...so there we were taking off and climbing through 1000 feet, when Justin asked me to complete the climb checklist. I need to be better about making a show of the checklist--I've been flying by myself for about a year and I tend to complete the checklists in my head from memory, but FAA examiners like to see you do it, and it is a more reliable practice.
As we leveled off at 1,500 feet MSL (which around here is about the same as AGL), Justin took the controls and I donned the view obstructing device. He then transfered the controls back to me and gave me a variety of headings to take while he fiddled with the radios. After asking for clearance to transition the Class D airspace at Jax NAS, he put a napkin over my vacuum powered devices (The heading indicator and the artificial horizon) and asked me what do I do now?
We then went through the change in primary instrument references for this situation. Power is still monitored by the tachometer, pitch is still monitored by the altimeter, but bank is monitored by the turn coordinator. It was different not being able to constantly refer back to the artificial horizon and the heading indicator. You would think that with fewer instruments, one would be less likely to fixate on one instrument, but I found myself paying too much attention to the turn coordinator and as we entered the updrafts and downdrafts surrounding the rainstorms we were passing near, I allowed the plane to gain and lose too much altitude. Although I remained within the 200 foot requirement for the lesson, I wasn't real happy about my altitude control. I was also having a hard time trimming the plane - it seemed like as soon as I'd get to the desired altitude and set the trim, I'd start climbing or diving. It was very frustrating. Considering that during the entire trip from Crystal River (CGC) that I made just a few hours earlier, I never deviated from my desired altitude by more than 40 feet, I cannot explain why I was having such trouble other than we were experiencing some strong up/down drafts.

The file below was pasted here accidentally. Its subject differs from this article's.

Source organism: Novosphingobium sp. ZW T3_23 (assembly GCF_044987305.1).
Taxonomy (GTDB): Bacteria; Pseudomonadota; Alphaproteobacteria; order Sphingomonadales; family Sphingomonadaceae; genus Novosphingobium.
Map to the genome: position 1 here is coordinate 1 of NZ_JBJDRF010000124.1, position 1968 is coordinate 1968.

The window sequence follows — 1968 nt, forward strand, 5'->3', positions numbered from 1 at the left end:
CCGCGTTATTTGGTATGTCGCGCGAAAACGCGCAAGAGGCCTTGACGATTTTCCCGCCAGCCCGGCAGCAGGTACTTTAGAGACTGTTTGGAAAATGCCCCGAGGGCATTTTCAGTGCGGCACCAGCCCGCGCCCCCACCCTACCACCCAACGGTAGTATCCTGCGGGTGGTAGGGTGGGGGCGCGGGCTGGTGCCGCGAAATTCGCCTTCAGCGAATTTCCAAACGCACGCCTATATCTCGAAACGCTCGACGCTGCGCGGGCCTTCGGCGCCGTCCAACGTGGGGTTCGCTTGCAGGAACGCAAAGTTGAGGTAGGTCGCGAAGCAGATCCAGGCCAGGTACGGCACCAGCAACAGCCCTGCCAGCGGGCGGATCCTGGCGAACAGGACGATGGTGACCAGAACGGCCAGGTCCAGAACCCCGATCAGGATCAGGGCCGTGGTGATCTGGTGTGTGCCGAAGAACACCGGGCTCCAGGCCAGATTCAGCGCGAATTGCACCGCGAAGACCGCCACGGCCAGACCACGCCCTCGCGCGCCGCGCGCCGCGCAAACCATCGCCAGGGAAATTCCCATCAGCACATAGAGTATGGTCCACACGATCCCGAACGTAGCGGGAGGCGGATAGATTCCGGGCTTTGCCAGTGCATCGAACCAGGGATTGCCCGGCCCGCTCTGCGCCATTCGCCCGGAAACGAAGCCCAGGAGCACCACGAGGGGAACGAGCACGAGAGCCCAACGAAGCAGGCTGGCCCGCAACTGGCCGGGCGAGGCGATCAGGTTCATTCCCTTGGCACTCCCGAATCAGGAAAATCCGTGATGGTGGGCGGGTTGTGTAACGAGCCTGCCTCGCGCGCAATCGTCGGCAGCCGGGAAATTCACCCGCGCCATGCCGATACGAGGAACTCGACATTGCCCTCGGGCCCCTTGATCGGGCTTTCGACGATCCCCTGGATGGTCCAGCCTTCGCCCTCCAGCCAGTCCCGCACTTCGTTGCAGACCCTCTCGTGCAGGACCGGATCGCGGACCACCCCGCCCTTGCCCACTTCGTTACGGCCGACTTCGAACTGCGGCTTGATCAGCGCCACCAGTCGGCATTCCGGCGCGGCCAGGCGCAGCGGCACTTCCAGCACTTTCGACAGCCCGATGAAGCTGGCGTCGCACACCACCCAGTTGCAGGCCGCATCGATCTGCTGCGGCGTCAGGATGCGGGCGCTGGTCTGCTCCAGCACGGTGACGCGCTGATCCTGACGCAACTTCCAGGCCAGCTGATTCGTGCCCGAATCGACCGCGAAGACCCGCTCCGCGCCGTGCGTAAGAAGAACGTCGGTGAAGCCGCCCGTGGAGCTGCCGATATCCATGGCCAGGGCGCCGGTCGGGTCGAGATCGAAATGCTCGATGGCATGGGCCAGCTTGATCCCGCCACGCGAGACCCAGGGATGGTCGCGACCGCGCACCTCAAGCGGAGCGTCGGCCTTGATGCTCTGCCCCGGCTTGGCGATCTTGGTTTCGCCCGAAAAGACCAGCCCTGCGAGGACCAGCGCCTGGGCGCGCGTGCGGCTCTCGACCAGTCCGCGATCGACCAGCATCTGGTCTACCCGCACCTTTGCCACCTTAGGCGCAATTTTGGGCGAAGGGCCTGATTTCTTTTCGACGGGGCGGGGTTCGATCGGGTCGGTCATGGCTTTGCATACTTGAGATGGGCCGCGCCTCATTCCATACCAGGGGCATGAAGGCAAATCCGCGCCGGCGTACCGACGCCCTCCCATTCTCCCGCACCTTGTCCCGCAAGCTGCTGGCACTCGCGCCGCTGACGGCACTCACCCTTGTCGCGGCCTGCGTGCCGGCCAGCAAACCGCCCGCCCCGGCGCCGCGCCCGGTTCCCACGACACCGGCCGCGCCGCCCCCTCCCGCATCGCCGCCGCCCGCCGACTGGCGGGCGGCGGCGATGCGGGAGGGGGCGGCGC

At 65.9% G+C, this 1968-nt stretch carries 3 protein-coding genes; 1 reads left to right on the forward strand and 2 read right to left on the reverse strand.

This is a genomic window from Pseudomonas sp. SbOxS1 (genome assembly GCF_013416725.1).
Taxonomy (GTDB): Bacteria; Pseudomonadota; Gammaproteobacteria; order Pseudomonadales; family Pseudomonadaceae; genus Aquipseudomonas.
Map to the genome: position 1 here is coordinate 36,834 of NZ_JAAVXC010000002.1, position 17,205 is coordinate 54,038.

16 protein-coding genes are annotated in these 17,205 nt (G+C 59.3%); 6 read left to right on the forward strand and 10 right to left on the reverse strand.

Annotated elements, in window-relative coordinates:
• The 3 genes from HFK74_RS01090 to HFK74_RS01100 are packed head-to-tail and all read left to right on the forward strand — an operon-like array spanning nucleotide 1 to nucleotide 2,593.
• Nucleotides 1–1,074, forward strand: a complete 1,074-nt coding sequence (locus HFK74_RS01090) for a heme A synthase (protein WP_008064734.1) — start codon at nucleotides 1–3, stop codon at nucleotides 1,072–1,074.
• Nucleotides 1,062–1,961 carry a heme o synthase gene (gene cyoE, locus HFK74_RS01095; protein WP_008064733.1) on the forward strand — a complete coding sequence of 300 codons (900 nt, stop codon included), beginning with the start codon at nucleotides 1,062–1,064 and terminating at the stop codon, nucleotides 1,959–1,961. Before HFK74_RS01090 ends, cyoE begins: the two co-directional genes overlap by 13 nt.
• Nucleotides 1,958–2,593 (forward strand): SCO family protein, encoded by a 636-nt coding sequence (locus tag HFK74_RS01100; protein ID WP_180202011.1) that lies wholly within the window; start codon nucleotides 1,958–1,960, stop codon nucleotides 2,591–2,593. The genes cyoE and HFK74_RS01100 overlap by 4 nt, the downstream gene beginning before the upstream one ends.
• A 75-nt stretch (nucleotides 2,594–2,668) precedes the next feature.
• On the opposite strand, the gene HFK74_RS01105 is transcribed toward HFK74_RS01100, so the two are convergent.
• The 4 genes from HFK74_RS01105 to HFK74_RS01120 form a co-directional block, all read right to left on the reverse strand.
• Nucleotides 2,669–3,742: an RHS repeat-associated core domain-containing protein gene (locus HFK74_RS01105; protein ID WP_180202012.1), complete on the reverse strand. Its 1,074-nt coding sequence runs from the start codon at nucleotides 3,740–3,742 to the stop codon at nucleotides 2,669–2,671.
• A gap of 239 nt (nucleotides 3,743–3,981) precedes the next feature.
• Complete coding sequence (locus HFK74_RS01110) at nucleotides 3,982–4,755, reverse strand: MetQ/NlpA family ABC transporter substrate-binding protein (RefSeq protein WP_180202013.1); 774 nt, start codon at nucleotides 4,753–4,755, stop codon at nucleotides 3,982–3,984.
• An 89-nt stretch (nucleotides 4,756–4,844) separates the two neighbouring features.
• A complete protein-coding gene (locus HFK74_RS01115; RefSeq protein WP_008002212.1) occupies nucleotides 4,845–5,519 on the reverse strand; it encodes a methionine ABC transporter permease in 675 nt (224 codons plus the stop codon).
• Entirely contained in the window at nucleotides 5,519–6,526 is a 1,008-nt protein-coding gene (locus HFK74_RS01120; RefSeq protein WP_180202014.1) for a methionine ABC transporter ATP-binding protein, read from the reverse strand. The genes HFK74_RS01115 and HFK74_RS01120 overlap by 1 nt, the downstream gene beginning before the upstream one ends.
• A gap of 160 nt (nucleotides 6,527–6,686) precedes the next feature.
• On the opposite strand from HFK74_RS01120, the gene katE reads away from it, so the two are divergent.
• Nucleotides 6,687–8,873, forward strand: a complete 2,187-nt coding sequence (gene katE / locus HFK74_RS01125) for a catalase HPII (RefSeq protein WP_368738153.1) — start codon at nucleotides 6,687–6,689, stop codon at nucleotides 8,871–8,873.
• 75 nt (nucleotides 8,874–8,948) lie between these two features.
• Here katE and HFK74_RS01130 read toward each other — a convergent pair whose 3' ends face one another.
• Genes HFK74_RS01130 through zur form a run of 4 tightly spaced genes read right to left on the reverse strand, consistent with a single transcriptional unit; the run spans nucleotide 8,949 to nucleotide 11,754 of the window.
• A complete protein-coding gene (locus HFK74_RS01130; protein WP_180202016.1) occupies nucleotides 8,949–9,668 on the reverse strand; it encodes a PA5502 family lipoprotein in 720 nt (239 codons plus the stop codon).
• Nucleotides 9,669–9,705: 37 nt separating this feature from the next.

We then practiced turns to a heading relying on the whiskey compass. Following the UNOS (Undershoot North, Overshoot South) mantra, I attempted to turn to the headings designated by Justin. Overall, I think I did pretty well.
As we were crossing back from the westside of Jacksonville, Justin contacted Jax center to request vectors to CRG. We were given a discrete squawk code and headed over the river. Justin tends to talk quite a bit during our flights and it was impossible to hear anything over the radios. His mic has also lost its foam cover, so there is quite a bit of noise from wind and other noises coming from his mic. As we were crossing the river, he radioed Jax Approach to cancel our following and I heard a very faint, "Warrior 33Hotel, how do you read?" During his fiddling with the controls, he had turned the volume down on the radio to the point that we could not hear it at all! I told him we just missed a call and turned the radio up so we could hear it.
As we neared Craig airspace, we attempted to get the ATIS broadcast, but now, we really couldn't hear anything. Justin had jiggled his headset jacks and I think he may have caused a brief short in the radios--just enough to make the intercom need a reset. The volume was up, but there was no sound from either radio. It is unlikely that both COM radios would die at the same time, so we suspected the intercom. Justin killed the avionics power for a few minutes and when the power was turned back on, a very loud ATIS broadcast filled our ears.
We contacted Craig tower and they had heard from Jax approach that we were having radio difficulty, so they cleared us to land on runway 23. Justin gave me vectors to bring me into the pattern as I still had the hood on. As we got to certain points, he told me to descend to such and such an altitude. I know that the Minimum Descent Altitude for the instrument approaches to CRG is 241 (200AGL), so when he advised me to go below this altitude, I asked him if he wanted me to go visual. I had been looking only at the instruments the whole time - so I was totally relying on his vectors. As we reached 100 AGL, he advised me to go visual and there was the runway straight ahead--and we were almost over the threshold. I put in the last notch of flaps and pulled the power smoothly to idle and let the last bit of speed float off. The touchdown was fairly smooth and I braked fairly hard to enable us to exit the runway by Bravo-4 - which would take us right to Sky Harbor.
All told 1.2 hours flight time with 1.0 simulated instrument.
What did I learn? NEVER TURN THE VOLUME DOWN ON THE RADIOS. Keep my hand on the throttle during takeoff. Use my friggin' checklists. Level flight: Primary for Pitch=Altimeter, Primary for Bank=Heading Indicator, Primary for Power=Tachometer. Cross-check Pitch and bank with the AI. During vacuum failure primary for pitch is still the altimeter, primary for bank becomes the turn coordinator and tach still reports on power.
I had a ground lesson mid-week and Justin mentioned that the plane had some leaks and his jack was wet. He also told me that while sitting in the plane waiting for a rain shower to pass, he noticed quite a bit of water entering the interior. Since we had been flying in damp weather, we probably had a water-related short that caused our radio problem.